I know I already mentioned how much I love projectgrabbag, but I had to include her latest shop addition because it's called Charity - A sweet retro girl.

Not only is it adorable, but it has a great name too! Thanks projectgrabbag.

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Monday, 14 May 2007

CSC shop of the week - projectgrabbag

CSC shop of the week - see a seven day theme developing yet?

I am a self-confessed etsy addict, there's no point in denying it. And while I've been procrastinating over setting up my own little esty store, I have relished the chance to while away many a late night hour looking at the delightful items filling up other peoples'. One of my favourite etsy store's is projectgrabbag's. I love her handmade items and would snap them up if I knew a child to buy them for - there not however nice enough to make me want to have kids just yet!

From a customer's point of view - and this goes for all succesful etsy shops - projectgrabbag makes users come back time and time again because of her eclectic mix of handmade products (using reclaimed scraps of fabric) and raw materials. Her prices are good and she is constantly updating her shop, meaning there's always something new to look at. Keep up the good work projectgrabbag!

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Sunday, 13 May 2007

CSC pick of the week - Edwardian silk gown

There are so many vintage finds available on the Internet nowadays that (although it can be half the fun) you don't have to get your hands dirty by rummaging to score some ultra chic retro additions to your home or wardrobe.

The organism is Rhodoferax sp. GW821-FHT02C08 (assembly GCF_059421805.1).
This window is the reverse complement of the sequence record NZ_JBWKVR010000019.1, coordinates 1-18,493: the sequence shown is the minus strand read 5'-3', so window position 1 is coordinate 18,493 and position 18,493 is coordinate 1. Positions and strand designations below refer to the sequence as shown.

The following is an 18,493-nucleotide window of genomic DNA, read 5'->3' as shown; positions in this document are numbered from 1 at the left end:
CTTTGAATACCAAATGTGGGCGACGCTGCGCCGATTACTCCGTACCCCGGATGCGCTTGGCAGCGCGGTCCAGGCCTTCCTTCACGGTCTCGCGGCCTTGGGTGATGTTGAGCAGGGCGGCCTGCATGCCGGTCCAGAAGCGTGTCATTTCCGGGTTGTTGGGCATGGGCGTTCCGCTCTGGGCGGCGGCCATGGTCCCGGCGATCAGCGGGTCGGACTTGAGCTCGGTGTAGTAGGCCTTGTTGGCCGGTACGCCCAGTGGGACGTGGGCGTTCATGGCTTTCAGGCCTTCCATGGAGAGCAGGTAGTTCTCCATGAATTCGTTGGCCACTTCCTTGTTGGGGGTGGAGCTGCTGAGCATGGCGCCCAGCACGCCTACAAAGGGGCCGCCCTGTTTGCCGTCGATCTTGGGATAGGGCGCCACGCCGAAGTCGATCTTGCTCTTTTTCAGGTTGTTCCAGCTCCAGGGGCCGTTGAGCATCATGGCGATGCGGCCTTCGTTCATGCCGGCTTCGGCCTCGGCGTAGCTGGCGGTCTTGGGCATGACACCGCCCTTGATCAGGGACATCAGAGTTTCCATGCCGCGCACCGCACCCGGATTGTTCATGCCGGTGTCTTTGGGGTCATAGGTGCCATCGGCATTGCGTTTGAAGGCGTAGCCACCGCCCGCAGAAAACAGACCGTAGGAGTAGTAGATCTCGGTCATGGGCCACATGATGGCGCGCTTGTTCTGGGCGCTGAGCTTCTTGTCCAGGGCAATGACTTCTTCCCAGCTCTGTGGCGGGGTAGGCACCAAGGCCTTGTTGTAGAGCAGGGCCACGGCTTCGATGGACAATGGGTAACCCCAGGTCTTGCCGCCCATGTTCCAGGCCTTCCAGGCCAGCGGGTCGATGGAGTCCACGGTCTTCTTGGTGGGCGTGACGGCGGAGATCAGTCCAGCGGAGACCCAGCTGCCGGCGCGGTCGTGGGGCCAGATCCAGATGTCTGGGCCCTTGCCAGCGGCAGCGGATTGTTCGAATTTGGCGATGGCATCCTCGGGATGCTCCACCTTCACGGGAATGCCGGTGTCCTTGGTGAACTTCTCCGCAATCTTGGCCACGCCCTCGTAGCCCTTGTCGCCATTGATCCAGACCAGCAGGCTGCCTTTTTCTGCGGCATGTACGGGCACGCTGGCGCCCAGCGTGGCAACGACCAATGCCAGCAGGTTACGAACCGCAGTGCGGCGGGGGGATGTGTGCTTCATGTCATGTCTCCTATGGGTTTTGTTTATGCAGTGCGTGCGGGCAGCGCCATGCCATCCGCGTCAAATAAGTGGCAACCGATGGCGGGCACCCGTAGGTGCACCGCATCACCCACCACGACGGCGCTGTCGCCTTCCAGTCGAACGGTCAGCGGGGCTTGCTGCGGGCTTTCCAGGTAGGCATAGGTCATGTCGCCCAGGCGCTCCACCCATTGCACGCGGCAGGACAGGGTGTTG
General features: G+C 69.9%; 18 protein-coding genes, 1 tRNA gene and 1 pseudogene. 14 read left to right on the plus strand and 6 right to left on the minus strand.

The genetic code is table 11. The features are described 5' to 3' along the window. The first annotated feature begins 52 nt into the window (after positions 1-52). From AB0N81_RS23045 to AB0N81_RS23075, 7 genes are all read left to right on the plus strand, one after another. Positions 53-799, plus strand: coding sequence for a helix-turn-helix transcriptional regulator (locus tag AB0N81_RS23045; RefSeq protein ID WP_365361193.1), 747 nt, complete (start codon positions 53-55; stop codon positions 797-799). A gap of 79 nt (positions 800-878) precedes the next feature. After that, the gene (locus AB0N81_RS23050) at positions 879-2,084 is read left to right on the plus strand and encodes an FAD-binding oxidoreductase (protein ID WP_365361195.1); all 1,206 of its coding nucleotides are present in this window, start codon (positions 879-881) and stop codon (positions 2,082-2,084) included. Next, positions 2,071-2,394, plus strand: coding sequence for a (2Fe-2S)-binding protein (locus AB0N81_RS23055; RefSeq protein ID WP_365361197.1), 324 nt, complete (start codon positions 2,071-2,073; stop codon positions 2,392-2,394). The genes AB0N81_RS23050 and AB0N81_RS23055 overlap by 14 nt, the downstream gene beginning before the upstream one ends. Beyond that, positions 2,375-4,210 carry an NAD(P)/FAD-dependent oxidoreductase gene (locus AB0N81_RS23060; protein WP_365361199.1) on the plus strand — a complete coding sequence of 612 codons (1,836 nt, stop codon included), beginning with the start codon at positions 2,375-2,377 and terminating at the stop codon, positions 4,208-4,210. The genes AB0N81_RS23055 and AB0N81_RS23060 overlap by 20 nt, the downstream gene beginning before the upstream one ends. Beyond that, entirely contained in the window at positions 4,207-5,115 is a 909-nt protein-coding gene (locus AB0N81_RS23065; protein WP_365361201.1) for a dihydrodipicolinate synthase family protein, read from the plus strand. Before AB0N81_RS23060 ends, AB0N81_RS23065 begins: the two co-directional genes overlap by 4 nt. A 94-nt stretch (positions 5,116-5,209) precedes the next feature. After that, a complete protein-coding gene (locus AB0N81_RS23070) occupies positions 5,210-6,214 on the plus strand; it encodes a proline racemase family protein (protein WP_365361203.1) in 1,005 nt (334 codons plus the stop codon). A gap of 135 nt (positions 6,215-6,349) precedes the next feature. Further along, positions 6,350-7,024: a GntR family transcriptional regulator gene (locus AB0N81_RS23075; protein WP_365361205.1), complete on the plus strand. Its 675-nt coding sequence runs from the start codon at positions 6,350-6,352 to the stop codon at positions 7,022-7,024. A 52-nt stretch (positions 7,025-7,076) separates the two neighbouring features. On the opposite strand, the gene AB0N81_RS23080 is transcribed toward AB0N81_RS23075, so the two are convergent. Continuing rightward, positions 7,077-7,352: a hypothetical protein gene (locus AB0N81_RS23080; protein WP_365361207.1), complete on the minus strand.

Each week I will picking out at least one item of note from the world wide web of wonders, and I think you'll agree my first is pretty special.

This square-necked gown dating back to 1918, would be a wonderful aquisition for your wardrobe - if you're the type of woman who dreads turning up to an evening event wearing the same outfit as anyone else.

The sumptuous ivory silk satin and chiffon would set of your summer tan a treat, while the crystal beading adds a touch of subtle glamour that wouldn't been overdone with some well chosen accessories.

I love the length of the skirt, which is both flattering and feminine and the flower detail is delightfully fresh and flirty for a dress that's almost one hundred years old.

At $395 for an unlabeled gown, it's hardly cheap, but picturing yourself sashaying through crowds all wearing the same high street purchases and the amount of compliments the Edwardian gown is going to attract is worth splurging in itself. Well, I like it anyway - as you can probably tell!

Size: Bust-34, waist-27
Price: $395.00
Shop: Vintage Martini

Friday, 11 May 2007

Could you be sitting on a fortune?

Find out if you have a collectible, and hopefully a valuable, first edition book hidden away.

We’ve all watched the Antiques Roadshow and saw some lucky devil gasp with surprise at being told that the collection of books they’ve hoarded away for years is worth thousands of pounds.

So if you’re attic is heaving with hardbacks or your granny has left you a box of novels unopened for more than a century how do you go about identifying a collectible, and hopefully valuable, first edition?

What is a first edition?

Simply put a first edition is the first ever print of a book, although there can be a number of printing batches within an edition. For example: the first edition and first print of JK Rowling’s Harry Potter and the Philosopher's Stone was limited to 300 copies as no one knew how phenomenally popular it would become – these are now very rare and can fetch up to £10,000 a copy. The next printing of the book was still a first edition as there had been no major changes, but as it was a second printing the value drops significantly.

Most book collectors are only interested in the first edition and first printing (first/first) of a title because it is the first state that the book was available in and because it will become more difficult to get hold of a copy as time goes on – especially as many first edition printings are in small quantities.

How do you identify a first edition?

There are a few do-it-yourself methods you can use to determine the edition of a book, these are the basics: